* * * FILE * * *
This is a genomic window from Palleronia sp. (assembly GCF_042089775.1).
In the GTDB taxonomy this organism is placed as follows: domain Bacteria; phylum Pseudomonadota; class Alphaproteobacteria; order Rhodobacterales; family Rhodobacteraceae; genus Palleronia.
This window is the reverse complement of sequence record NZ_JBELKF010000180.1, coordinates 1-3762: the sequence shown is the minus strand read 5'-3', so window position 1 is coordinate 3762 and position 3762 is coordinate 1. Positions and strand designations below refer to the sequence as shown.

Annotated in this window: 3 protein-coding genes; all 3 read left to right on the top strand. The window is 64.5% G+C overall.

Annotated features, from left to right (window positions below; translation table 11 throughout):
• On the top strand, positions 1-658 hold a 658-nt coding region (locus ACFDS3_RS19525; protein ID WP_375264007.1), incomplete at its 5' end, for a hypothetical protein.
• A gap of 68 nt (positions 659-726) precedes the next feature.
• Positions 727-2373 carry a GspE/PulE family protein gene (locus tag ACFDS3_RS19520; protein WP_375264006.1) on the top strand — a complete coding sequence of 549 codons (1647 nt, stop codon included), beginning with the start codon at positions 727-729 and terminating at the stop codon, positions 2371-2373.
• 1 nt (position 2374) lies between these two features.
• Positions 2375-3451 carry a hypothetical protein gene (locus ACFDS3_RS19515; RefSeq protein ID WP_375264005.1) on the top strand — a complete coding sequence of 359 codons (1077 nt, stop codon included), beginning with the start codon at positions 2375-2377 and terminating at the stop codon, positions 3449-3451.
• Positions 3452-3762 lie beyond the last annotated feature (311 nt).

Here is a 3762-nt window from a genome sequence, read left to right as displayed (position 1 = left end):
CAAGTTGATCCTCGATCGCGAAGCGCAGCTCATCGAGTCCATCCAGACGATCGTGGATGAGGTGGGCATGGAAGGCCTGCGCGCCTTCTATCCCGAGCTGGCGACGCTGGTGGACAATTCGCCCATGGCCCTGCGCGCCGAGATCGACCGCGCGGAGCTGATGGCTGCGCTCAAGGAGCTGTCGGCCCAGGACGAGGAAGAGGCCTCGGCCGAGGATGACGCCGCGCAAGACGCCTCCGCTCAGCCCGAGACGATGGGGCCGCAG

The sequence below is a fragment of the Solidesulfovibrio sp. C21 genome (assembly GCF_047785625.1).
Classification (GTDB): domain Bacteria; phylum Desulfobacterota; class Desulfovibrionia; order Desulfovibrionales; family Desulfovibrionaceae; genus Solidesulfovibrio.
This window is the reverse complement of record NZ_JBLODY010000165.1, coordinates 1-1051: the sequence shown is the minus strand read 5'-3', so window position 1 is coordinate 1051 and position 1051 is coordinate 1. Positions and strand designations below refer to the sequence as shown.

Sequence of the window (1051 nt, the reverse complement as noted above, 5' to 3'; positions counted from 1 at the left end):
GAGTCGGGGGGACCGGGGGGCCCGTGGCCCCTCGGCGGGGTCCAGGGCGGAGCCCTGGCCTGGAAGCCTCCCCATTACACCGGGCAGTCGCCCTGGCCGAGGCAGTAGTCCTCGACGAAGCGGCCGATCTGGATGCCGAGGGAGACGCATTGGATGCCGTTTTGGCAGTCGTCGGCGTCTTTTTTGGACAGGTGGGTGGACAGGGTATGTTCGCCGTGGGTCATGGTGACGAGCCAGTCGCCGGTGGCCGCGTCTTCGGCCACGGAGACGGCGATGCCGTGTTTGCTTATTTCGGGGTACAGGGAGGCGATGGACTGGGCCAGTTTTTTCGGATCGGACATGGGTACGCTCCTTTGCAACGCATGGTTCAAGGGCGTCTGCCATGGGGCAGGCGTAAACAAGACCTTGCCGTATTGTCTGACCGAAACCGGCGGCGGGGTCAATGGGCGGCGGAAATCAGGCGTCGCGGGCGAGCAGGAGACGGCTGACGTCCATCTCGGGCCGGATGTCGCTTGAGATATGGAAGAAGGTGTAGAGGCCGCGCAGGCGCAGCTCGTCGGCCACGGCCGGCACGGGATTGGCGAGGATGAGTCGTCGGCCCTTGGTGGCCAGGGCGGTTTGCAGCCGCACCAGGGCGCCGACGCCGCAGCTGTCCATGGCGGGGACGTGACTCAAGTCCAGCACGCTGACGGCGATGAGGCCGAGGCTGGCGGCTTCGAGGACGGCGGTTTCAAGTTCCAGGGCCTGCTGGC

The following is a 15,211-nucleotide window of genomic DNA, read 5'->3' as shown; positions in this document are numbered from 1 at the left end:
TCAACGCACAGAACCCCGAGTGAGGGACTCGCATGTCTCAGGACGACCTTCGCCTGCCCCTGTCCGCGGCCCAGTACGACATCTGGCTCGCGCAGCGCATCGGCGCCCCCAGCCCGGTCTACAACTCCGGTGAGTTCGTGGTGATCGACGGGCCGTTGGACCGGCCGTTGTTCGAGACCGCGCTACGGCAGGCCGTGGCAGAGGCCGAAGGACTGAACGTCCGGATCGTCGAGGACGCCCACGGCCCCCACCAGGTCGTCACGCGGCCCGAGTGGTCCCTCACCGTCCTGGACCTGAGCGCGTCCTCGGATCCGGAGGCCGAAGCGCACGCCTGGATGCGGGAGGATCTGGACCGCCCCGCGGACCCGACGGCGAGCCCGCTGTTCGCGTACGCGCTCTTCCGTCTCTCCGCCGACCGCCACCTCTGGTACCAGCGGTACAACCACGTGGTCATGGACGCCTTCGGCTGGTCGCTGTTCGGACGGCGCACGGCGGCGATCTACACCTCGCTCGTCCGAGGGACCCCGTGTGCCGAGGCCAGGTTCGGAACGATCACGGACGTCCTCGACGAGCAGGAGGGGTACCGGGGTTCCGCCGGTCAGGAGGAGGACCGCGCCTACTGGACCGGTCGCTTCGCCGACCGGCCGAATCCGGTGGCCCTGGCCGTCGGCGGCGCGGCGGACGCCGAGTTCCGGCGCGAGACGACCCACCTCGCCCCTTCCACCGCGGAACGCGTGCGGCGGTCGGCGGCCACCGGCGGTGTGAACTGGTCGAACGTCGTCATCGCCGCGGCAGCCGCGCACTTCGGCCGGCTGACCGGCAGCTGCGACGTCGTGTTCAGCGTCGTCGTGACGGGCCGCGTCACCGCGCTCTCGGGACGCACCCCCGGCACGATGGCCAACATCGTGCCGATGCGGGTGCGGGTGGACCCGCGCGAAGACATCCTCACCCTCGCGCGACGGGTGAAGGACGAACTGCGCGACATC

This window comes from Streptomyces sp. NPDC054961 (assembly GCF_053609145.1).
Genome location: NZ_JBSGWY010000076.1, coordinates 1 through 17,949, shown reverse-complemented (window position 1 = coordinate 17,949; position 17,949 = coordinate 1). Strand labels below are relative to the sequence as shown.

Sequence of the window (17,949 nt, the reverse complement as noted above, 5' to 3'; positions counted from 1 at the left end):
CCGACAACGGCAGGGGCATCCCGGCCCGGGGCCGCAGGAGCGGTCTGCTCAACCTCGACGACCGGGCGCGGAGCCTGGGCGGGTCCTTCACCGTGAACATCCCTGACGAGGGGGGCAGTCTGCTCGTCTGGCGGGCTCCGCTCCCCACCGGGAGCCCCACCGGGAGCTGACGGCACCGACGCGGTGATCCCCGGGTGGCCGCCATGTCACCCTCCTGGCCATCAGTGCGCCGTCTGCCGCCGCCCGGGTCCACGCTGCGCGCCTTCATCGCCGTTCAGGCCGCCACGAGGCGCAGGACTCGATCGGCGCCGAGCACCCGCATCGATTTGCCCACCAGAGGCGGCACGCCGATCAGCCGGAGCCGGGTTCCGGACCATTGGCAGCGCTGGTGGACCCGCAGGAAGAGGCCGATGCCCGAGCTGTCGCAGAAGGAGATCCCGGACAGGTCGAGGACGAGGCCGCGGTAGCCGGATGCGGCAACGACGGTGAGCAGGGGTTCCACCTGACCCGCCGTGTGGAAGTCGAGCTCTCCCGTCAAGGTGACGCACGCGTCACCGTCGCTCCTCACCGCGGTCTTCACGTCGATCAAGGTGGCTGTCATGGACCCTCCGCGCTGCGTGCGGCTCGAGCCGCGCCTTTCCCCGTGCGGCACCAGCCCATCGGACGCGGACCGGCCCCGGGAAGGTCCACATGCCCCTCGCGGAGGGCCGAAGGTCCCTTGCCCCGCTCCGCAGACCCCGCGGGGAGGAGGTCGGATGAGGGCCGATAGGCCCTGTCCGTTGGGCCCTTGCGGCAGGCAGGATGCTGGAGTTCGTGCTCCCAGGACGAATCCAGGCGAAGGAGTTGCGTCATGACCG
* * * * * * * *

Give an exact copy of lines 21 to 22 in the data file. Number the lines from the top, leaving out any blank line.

This window comes from Streptomyces sp. NPDC054961 (assembly GCF_053609145.1).
Genome location: NZ_JBSGWY010000076.1, coordinates 1 through 17,949, shown reverse-complemented (window position 1 = coordinate 17,949; position 17,949 = coordinate 1). Strand labels below are relative to the sequence as shown.